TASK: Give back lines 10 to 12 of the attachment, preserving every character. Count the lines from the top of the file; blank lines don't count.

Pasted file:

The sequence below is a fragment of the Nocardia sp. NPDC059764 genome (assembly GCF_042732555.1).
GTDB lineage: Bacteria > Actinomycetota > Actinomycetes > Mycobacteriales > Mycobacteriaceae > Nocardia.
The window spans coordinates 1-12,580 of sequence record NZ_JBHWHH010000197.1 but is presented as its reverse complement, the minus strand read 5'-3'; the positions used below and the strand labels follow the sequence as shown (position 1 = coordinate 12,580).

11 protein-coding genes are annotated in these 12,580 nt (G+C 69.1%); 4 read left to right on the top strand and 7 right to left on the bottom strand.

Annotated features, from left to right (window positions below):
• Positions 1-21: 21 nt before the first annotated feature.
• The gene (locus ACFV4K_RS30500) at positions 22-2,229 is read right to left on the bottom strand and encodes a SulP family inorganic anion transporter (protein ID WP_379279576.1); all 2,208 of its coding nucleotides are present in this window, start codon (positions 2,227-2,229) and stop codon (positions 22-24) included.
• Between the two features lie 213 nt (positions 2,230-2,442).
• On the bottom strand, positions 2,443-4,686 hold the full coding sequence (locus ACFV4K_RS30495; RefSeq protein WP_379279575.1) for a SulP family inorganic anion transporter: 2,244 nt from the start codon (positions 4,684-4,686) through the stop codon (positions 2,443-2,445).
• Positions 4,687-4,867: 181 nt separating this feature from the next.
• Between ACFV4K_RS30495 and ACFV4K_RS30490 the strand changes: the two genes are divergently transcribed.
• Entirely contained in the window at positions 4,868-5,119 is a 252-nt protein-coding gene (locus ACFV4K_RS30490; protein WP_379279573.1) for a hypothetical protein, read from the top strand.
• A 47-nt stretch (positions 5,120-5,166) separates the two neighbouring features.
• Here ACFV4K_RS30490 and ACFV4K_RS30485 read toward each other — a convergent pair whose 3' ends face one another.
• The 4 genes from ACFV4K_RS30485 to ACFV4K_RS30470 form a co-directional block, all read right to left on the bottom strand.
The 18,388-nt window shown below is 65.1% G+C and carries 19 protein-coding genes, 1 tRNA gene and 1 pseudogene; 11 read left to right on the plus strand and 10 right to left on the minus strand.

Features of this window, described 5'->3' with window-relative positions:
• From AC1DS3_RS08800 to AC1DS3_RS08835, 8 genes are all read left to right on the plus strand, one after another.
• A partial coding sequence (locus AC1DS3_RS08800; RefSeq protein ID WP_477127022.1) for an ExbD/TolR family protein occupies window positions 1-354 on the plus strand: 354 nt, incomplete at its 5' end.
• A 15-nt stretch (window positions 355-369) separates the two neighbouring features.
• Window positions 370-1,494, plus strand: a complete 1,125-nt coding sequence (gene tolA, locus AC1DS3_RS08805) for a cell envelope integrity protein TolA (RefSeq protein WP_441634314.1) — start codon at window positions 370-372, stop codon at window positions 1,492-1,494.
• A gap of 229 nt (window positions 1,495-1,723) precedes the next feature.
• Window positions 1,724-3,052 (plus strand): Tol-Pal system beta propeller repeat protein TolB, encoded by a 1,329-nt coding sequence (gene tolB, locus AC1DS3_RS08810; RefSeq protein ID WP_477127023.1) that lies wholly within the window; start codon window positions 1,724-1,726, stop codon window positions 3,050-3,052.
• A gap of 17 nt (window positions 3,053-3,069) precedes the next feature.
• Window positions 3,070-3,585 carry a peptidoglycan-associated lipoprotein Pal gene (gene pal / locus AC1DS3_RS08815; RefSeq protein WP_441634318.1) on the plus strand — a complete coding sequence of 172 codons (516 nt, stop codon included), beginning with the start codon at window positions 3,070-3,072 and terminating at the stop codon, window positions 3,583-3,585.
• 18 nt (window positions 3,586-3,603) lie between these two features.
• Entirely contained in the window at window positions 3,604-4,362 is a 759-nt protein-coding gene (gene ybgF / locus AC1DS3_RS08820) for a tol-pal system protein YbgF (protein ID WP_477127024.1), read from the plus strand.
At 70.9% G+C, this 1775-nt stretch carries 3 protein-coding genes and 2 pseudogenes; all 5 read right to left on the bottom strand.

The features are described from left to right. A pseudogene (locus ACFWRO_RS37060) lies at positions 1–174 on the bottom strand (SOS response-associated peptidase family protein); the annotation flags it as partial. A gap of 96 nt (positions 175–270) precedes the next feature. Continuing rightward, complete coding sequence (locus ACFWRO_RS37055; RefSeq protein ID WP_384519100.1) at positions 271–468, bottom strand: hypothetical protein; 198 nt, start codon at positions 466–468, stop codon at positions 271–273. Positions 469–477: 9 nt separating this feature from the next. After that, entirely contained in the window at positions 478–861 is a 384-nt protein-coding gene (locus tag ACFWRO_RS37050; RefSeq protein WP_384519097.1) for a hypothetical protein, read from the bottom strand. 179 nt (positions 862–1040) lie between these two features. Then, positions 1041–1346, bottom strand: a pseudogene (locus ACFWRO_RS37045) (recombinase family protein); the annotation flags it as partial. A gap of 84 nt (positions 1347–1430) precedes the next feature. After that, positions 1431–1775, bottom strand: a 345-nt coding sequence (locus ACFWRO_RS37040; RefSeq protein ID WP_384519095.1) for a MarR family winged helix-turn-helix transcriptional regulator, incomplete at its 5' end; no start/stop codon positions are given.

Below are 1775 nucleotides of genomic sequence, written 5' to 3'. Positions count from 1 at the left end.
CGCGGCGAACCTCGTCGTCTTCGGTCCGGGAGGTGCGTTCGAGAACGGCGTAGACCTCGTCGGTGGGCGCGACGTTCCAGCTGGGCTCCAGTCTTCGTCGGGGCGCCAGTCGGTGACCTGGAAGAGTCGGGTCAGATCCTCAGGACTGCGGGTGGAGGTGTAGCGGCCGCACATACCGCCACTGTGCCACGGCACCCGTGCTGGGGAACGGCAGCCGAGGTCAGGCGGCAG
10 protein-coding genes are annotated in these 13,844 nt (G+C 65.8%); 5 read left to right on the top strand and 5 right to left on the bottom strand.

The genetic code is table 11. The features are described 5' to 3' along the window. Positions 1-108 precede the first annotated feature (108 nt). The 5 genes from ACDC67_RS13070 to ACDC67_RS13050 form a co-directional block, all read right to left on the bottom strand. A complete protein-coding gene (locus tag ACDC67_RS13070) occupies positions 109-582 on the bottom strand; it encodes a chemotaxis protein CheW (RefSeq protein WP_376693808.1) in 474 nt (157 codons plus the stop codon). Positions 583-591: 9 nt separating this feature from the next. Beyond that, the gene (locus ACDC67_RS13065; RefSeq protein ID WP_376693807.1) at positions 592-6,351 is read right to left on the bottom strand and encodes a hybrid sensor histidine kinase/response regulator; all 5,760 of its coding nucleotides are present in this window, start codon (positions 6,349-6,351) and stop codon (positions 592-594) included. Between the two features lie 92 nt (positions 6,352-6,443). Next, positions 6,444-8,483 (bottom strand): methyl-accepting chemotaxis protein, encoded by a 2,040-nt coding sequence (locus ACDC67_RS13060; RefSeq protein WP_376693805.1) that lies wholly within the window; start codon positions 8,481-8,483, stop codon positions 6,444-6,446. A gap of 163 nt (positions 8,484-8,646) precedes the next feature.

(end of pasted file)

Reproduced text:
• Positions 4,687-4,867: 181 nt separating this feature from the next.
• Between ACFV4K_RS30495 and ACFV4K_RS30490 the strand changes: the two genes are divergently transcribed.
• Entirely contained in the window at positions 4,868-5,119 is a 252-nt protein-coding gene (locus ACFV4K_RS30490; protein WP_379279573.1) for a hypothetical protein, read from the top strand.